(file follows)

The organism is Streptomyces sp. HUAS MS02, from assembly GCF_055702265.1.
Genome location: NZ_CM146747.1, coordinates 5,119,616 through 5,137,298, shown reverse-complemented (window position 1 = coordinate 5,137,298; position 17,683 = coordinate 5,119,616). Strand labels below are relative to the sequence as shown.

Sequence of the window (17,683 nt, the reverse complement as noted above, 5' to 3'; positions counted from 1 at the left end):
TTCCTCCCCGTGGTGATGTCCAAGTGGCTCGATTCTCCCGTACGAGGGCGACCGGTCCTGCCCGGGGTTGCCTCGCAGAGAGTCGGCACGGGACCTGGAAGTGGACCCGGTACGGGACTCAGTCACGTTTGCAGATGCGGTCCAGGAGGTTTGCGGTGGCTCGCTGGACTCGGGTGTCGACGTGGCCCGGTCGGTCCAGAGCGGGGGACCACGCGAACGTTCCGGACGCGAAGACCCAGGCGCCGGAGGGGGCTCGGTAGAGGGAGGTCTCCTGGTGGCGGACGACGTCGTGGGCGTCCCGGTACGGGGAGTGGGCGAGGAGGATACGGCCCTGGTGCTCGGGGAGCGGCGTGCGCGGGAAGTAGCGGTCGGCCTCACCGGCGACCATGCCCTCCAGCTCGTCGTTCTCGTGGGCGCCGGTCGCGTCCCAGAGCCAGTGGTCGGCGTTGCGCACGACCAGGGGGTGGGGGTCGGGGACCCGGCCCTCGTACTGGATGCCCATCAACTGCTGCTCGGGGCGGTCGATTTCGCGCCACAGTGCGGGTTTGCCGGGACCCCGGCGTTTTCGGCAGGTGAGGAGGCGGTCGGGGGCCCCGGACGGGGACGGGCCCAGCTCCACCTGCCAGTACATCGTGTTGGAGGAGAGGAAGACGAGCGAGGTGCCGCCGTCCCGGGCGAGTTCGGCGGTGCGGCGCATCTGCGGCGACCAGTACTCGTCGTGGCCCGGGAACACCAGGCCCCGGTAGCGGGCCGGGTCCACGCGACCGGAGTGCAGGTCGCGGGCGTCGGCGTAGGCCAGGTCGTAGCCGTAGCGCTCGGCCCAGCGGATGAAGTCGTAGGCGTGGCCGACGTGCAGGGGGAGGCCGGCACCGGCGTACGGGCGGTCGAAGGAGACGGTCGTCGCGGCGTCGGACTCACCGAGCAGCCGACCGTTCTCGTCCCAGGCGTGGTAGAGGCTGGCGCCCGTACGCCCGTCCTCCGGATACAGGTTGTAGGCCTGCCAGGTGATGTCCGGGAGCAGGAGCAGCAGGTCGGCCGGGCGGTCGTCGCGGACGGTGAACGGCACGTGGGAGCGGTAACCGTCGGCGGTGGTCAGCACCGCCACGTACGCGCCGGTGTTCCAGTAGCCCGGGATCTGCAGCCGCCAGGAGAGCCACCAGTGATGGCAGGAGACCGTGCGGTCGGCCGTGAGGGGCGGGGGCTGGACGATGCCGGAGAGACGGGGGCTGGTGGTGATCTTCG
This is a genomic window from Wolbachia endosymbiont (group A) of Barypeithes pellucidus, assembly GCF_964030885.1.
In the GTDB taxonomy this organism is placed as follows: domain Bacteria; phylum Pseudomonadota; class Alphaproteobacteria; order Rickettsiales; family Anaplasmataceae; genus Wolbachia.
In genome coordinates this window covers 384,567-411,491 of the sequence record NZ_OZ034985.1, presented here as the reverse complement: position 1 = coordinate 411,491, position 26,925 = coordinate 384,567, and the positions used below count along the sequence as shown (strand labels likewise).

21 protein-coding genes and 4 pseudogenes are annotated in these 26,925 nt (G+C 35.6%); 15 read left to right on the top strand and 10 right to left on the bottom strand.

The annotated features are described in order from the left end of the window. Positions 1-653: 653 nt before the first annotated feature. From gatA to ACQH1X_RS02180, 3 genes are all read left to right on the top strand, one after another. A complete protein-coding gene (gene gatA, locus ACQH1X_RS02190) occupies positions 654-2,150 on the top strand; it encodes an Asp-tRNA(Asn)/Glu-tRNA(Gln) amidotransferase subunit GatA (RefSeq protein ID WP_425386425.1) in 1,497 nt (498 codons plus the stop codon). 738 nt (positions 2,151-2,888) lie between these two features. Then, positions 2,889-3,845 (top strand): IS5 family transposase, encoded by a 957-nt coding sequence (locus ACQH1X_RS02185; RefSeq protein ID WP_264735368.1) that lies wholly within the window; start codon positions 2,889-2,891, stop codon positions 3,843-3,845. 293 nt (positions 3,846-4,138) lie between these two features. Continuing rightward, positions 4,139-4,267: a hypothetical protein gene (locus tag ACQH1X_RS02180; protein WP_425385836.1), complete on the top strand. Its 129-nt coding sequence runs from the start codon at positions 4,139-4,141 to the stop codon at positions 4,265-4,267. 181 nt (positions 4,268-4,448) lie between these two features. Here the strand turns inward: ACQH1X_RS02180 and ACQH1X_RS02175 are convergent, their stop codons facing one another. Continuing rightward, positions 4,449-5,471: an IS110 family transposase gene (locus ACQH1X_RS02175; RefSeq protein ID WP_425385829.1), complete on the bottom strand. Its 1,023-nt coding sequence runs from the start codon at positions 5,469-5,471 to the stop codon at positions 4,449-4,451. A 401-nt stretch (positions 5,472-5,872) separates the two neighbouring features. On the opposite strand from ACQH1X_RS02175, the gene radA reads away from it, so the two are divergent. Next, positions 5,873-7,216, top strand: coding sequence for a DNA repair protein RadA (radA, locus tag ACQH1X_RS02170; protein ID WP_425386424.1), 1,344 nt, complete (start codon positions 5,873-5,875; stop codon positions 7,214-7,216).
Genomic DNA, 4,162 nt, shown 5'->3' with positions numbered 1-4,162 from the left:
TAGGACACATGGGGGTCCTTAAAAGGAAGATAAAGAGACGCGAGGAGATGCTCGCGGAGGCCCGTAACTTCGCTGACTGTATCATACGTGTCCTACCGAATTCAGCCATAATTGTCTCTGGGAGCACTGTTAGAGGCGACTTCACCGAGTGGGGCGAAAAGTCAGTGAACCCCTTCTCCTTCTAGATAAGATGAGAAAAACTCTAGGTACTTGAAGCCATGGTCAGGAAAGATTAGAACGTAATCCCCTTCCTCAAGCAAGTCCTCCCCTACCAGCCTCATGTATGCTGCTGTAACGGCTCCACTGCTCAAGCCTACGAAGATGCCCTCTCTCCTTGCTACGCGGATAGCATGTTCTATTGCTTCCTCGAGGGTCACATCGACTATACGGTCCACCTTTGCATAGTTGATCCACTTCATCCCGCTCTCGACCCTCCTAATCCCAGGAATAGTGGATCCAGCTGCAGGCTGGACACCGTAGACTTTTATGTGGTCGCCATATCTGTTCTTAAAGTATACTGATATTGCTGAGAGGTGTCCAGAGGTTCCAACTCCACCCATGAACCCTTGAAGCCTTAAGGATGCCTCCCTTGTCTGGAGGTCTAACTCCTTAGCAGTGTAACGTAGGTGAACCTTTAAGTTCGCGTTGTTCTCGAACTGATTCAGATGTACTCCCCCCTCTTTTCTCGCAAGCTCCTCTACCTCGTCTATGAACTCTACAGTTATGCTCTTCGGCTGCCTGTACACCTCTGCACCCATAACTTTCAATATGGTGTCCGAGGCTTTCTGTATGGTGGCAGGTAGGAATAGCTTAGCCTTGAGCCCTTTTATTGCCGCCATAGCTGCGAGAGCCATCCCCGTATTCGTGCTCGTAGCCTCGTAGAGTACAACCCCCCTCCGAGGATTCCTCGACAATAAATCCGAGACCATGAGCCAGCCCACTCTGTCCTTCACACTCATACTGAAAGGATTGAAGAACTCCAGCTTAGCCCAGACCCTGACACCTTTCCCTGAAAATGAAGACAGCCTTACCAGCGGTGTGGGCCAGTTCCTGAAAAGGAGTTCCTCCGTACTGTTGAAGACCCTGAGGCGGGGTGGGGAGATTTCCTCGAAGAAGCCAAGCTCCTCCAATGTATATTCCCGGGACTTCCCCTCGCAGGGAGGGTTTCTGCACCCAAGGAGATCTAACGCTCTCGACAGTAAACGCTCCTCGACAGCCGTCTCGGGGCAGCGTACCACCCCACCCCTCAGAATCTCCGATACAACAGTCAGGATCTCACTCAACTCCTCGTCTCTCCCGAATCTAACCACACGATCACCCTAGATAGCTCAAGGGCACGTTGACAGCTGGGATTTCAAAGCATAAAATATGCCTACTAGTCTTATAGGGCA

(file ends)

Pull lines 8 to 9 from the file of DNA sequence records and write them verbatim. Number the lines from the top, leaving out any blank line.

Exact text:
21 protein-coding genes and 4 pseudogenes are annotated in these 26,925 nt (G+C 35.6%); 15 read left to right on the top strand and 10 right to left on the bottom strand.

The annotated features are described in order from the left end of the window. Positions 1-653: 653 nt before the first annotated feature. From gatA to ACQH1X_RS02180, 3 genes are all read left to right on the top strand, one after another. A complete protein-coding gene (gene gatA, locus ACQH1X_RS02190) occupies positions 654-2,150 on the top strand; it encodes an Asp-tRNA(Asn)/Glu-tRNA(Gln) amidotransferase subunit GatA (RefSeq protein ID WP_425386425.1) in 1,497 nt (498 codons plus the stop codon). 738 nt (positions 2,151-2,888) lie between these two features. Then, positions 2,889-3,845 (top strand): IS5 family transposase, encoded by a 957-nt coding sequence (locus ACQH1X_RS02185; RefSeq protein ID WP_264735368.1) that lies wholly within the window; start codon positions 2,889-2,891, stop codon positions 3,843-3,845. 293 nt (positions 3,846-4,138) lie between these two features. Continuing rightward, positions 4,139-4,267: a hypothetical protein gene (locus tag ACQH1X_RS02180; protein WP_425385836.1), complete on the top strand. Its 129-nt coding sequence runs from the start codon at positions 4,139-4,141 to the stop codon at positions 4,265-4,267. 181 nt (positions 4,268-4,448) lie between these two features. Here the strand turns inward: ACQH1X_RS02180 and ACQH1X_RS02175 are convergent, their stop codons facing one another. Continuing rightward, positions 4,449-5,471: an IS110 family transposase gene (locus ACQH1X_RS02175; RefSeq protein ID WP_425385829.1), complete on the bottom strand. Its 1,023-nt coding sequence runs from the start codon at positions 5,469-5,471 to the stop codon at positions 4,449-4,451. A 401-nt stretch (positions 5,472-5,872) separates the two neighbouring features. On the opposite strand from ACQH1X_RS02175, the gene radA reads away from it, so the two are divergent. Next, positions 5,873-7,216, top strand: coding sequence for a DNA repair protein RadA (radA, locus tag ACQH1X_RS02170; protein ID WP_425386424.1), 1,344 nt, complete (start codon positions 5,873-5,875; stop codon positions 7,214-7,216).